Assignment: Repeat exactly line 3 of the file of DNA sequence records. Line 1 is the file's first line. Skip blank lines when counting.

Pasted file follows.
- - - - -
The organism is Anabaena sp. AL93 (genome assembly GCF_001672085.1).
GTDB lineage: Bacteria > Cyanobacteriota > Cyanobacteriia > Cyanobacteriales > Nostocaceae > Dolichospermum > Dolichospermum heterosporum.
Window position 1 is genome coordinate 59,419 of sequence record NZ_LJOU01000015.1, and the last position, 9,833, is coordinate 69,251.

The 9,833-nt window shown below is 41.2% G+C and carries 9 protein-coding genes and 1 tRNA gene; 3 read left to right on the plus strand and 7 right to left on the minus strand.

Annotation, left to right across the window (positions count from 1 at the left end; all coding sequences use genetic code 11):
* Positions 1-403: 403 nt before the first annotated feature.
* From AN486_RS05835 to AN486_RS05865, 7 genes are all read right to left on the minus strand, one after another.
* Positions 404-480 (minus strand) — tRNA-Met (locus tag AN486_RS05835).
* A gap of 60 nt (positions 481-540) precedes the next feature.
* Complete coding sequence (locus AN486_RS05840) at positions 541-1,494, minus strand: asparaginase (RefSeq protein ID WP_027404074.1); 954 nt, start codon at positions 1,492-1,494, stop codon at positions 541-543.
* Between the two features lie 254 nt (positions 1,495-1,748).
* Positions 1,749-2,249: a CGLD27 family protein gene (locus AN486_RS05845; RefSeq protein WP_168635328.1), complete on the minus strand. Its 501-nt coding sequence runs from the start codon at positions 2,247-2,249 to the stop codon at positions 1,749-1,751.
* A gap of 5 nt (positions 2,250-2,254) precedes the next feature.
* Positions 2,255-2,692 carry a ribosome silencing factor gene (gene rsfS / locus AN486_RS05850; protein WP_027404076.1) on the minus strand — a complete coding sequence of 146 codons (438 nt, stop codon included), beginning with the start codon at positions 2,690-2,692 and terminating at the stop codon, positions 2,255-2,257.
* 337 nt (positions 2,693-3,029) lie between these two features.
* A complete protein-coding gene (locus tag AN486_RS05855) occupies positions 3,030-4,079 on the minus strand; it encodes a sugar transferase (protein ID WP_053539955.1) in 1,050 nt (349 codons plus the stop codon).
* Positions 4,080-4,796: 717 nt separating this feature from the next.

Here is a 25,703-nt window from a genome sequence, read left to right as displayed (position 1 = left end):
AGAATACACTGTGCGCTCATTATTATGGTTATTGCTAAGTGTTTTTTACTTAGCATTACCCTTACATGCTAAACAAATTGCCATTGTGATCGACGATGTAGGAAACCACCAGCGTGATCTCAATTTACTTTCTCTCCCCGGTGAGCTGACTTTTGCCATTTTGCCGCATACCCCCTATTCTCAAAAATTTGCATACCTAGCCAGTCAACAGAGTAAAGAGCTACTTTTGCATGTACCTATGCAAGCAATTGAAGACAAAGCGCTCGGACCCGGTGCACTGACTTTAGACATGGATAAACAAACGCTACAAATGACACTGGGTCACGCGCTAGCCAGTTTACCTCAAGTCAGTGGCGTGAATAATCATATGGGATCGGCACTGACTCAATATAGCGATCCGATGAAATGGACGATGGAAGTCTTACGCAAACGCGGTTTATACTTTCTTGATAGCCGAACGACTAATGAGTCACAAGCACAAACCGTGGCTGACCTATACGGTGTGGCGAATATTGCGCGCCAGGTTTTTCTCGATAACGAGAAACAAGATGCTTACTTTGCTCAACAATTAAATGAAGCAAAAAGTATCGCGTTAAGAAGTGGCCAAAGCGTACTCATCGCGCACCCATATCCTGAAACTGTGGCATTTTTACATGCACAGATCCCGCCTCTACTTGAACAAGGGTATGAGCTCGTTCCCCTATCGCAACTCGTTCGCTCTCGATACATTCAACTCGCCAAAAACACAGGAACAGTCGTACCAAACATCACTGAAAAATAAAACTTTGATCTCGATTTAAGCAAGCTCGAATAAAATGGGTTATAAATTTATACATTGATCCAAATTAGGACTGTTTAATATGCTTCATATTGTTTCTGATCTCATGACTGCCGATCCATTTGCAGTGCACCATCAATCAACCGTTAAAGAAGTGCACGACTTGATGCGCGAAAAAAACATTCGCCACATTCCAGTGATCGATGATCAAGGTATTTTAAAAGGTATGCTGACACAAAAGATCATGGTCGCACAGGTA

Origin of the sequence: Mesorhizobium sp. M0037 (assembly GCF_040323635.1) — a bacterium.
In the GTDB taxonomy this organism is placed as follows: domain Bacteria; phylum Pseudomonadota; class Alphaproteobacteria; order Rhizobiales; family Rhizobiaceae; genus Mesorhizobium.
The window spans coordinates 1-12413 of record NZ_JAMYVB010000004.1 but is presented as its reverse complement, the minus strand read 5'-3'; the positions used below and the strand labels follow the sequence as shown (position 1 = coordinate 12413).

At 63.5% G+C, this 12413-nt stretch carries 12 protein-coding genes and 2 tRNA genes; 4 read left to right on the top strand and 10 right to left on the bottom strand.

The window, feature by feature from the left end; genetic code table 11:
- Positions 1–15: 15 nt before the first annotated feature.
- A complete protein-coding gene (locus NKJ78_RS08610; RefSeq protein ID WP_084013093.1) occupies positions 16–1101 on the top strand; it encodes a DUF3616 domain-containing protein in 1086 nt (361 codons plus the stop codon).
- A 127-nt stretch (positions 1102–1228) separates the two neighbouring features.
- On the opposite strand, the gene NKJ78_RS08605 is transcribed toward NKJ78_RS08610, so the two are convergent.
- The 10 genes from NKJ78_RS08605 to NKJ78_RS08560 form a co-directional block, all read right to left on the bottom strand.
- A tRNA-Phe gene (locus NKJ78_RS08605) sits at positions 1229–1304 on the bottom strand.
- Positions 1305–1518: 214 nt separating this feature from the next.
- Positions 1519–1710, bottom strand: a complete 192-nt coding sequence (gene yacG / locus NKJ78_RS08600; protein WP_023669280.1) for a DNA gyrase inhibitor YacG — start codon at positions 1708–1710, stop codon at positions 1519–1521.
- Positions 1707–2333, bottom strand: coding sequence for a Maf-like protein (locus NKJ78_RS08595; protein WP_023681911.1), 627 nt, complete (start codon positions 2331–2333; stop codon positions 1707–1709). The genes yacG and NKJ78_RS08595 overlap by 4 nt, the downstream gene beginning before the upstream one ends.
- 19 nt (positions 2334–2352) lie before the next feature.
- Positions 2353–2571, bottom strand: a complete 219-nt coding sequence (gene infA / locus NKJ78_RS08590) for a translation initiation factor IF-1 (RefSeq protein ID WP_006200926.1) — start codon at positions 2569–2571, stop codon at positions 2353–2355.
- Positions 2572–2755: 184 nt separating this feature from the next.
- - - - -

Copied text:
Window position 1 is genome coordinate 59,419 of sequence record NZ_LJOU01000015.1, and the last position, 9,833, is coordinate 69,251.